I’ve lately been involved in three helicopter “return to service” projects requiring blade tracking and balancing and have heard different versions of how this needs to be carried out. So I decided to follow along with a no-nonsense Canadian helicopter company while they complete a routine blade tracking and balancing exercise.
The night before the crew had installed the blades. 9 am the next morning the engineer preps the helicopter.
A young pilot completes the pre-flight and pre-start check for the first ground run.
The engineer sets up the Chadwick Helmuth Vibrex 2000 Plus analyzer and ensures it is working properly.
The pilot fires up the Bell 206 for the first idle run up whereas the engineer can determine where on the graph the balance center falls.
We discover it is off in both the vertical and lateral.
The engineer tackles the tracking first by making adjustments on the rotor head. After several ground runs he is satisfied.
Then he concentrates on getting the vertical balance into center by adding or subtracting counter weights to effect the mass. After a few 100% ground runs we get the vertical perfectly aligned on the graph. Next the Chief Pilot comes out and carries out a hover and flight test to finalize the tracking.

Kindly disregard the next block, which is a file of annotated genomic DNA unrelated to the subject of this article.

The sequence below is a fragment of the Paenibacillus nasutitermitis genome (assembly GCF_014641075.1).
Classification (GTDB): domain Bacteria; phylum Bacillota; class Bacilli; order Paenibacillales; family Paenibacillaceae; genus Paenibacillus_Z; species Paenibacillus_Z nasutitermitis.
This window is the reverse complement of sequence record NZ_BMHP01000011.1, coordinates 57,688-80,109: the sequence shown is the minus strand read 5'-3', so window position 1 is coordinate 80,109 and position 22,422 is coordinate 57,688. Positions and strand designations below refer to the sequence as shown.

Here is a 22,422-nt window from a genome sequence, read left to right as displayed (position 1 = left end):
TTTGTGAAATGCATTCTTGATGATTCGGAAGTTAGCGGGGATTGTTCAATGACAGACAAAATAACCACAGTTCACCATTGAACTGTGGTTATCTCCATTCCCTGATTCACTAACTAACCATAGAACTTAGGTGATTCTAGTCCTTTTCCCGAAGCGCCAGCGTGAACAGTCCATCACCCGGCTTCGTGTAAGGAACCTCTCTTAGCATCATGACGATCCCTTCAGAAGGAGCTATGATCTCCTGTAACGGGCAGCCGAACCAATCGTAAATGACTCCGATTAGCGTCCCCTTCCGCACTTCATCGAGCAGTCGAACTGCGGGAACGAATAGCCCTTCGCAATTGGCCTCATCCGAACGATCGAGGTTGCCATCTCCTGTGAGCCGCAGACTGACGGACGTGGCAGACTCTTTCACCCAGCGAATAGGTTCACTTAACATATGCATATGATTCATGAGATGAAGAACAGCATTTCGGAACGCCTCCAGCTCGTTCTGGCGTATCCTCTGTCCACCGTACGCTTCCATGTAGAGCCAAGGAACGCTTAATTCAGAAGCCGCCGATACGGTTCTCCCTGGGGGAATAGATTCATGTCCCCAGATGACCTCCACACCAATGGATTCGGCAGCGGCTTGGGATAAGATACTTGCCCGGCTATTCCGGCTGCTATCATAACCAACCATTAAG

We find that the blade tracking is off slightly and we can feel it in the hover. We then carry out 50 knot and 80 knot tracking to determine how much to change the trim tabs. The blades are slightly off causing a noticeable vibration in flight.
On the ground again the engineer makes a 1 degree adjustment by bending the blade trim tab down 4 degrees whereas it rebounds back to the new adjustment of 1 degree down.
The Chief Pilot starts up again and lifts off into a hover. The helicopter has a noticeable vibration and during the flight test the shake is still noticeable. The engineer plots the change and realizes that he has adjusted in the wrong direction.
He readjusts in the opposite direction and the Chief Pilot carries out a final hover and flight test. The Chadwick shows the tracking is now dead on with no serious vibration in flight. The whole exercise took about 3 hours. After that we all went for lunch.